Month: October 2016

Is Obamacare Affordable?

By Mark A. Kelley, MD |10/13/16

The upcoming election has dominated the media lately. Health care is not far behind with reports about Obamacare, health insurance and drug costs.

What’s behind the headlines?

Obamacare—too expensive?

The Affordable Care Act (ACA, Obamacare) was designed to expand health care coverage for those without insurance. Under the ACA, the federal government subsidizes the insurance for those who cannot afford it.

There have been a few surprises since the ACA was implemented. The newly insured folks have had more health problems than anticipated. This has driven up total heath care costs. Insurance companies had subsidies to cover these losses, but they will soon expire and the losses will increase. As a result, some major insurance companies, such as Aetna and United Health, have pulled out of the ACA.

Some policy experts think that the costs of ACA will go down. The theory is that as newly insured sick people receive medical care, their health will improve and they will need fewer services. No one knows if this will happen. Even President Obama admits that the ACA “has some problems”.

Rising Costs  

Aside from the ACA, other health care costs have been rising. A major driver has been the price of prescribed drugs. A second factor is the cost of expensive technologies especially electronic health records, mandated by federal law. These systems can improve communication but do not reduce costs.

These and other factors have created health care “sticker shock”. Employers are seeing their insurance costs accelerate. To reduce premiums, most employees have an annual insurance deductible, averaging over $1000. Prescribed medications often fall into the deductible. For example, someone who once paid a $20 co-pay for a drug must now, with a deductible plan, pay the insurer’s cost. The price can be ten times the cost of the co-pay. That can be an economic disaster for a patient on many medications.

Corporate Scandal

The recent uproar over the “Epipen” may be the last straw for the American public. The Epipen provides a life-saving injection for patients who suffer severe allergic reactions. The price of this product skyrocketed without any new enhancements. In effect, the company used its monopoly to extract extraordinary profits from families who need this “rescue drug”. This maneuver enraged the public and created distrust of the pharmaceutical industry.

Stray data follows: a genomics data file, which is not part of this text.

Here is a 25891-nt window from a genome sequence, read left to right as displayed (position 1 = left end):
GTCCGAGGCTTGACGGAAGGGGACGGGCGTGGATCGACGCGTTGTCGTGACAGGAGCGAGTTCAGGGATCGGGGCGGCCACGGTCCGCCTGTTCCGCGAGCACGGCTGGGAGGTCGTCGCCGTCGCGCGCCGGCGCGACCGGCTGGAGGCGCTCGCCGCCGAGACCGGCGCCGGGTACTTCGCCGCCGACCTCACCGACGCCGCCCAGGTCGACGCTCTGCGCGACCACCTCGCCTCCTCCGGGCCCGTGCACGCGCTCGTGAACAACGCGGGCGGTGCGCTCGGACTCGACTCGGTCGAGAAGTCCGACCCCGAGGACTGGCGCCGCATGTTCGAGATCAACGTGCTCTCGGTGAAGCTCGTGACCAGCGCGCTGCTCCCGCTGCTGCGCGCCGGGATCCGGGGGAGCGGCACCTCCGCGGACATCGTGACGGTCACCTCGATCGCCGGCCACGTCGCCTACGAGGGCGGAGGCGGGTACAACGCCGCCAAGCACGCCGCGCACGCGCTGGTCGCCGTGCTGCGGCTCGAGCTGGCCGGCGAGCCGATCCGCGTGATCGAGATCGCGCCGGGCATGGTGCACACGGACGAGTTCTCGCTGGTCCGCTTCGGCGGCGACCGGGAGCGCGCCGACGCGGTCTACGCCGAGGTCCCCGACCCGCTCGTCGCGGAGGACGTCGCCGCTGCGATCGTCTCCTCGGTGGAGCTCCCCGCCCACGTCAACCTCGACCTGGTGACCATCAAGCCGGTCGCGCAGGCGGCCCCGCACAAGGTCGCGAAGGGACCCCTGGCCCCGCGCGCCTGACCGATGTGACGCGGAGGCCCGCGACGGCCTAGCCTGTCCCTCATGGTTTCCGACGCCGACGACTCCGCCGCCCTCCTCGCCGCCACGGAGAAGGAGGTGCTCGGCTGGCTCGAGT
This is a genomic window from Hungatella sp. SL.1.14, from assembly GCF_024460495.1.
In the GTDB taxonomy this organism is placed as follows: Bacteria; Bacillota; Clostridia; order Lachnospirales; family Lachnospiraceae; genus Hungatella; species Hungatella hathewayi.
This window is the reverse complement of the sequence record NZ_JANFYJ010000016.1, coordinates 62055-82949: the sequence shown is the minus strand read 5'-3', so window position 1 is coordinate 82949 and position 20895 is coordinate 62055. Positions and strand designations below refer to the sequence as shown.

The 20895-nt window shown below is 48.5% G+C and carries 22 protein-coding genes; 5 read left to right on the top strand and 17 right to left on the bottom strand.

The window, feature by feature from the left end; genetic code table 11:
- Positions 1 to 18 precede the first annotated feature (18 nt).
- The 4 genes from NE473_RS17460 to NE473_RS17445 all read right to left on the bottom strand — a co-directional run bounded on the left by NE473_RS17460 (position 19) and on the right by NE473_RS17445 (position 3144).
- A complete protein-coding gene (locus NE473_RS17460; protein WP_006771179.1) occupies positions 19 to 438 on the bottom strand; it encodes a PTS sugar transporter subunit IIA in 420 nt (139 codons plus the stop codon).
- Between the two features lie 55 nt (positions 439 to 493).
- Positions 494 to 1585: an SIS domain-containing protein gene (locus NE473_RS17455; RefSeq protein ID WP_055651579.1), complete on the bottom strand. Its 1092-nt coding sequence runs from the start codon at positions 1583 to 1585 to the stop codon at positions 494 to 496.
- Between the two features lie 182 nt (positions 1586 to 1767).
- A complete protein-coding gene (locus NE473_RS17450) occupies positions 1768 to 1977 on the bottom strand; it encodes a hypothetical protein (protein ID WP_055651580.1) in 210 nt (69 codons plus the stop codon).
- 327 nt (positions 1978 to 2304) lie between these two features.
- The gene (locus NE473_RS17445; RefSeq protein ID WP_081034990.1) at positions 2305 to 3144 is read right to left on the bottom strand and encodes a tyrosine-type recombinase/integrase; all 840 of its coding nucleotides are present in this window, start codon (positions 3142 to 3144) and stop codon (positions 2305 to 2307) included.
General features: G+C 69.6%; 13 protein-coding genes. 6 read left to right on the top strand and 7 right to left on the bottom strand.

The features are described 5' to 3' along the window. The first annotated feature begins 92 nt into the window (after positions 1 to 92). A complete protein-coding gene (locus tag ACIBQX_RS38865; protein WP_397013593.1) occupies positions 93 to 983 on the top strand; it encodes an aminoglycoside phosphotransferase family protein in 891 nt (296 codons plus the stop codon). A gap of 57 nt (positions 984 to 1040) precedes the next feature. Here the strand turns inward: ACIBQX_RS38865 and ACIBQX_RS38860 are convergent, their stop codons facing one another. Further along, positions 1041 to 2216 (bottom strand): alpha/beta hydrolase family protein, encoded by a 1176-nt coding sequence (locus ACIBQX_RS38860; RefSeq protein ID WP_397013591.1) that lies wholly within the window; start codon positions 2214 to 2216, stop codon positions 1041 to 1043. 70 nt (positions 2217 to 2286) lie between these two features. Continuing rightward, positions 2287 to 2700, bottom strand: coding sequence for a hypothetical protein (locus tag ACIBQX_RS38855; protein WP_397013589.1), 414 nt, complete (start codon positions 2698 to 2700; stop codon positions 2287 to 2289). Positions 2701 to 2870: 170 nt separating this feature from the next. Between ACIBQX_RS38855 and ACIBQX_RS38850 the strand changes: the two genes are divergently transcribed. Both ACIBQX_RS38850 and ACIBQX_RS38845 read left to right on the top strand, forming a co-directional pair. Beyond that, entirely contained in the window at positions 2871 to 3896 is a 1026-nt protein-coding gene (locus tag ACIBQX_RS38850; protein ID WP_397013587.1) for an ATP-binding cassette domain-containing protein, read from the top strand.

The Flaws in the System  

These reports reflect significant flaws in our health system. Unlike most developed countries, we have few price controls for prescribed medications. We are also more liberal in approving new technologies and devices. Finally, in our private insurance system, insurers pass increased costs to employers and patients so there is no brake on inflation. This makes health care prices difficult to understand and to justify.

Employers are losing patience with rising costs of health care. One alternative is to providing employees with a “defined contribution” i.e. a fixed dollar amount for health insurance. This is how 401K-retirement plans work. Most employers can no longer afford pensions. Instead they provide a fixed amount for the employee to set aside for retirement. How the employee uses the money is up to them.

“Public Option” on the Horizon?

Many policy experts believe that we are headed for a “single payer” system. This means that health insurance would be provided and regulated by the federal government. We already have such a plan—it’s called Medicare.

Medicare controls prices, eligibility and coverage rules. It has kept medical inflation low for the past five years and its payment is accepted everywhere. Medicare is not free. It is supported by taxes and premiums and is very popular with its beneficiaries.

Will “Medicare for all” ever happen? The American public is becoming restless for such a change and politicians have noticed. For years, there have been political discussions about a “public option” similar to Medicare. Now, the federal government pays for almost 50% of our nation’s health care costs. That figure is rising as more “baby-boomers” enroll in Medicare. Some policy makers think that a national health insurance plan is inevitable.

They may be right. Studies and polls show that the majority of physicians and voters favor such a system.

That may be the most significant news of all.

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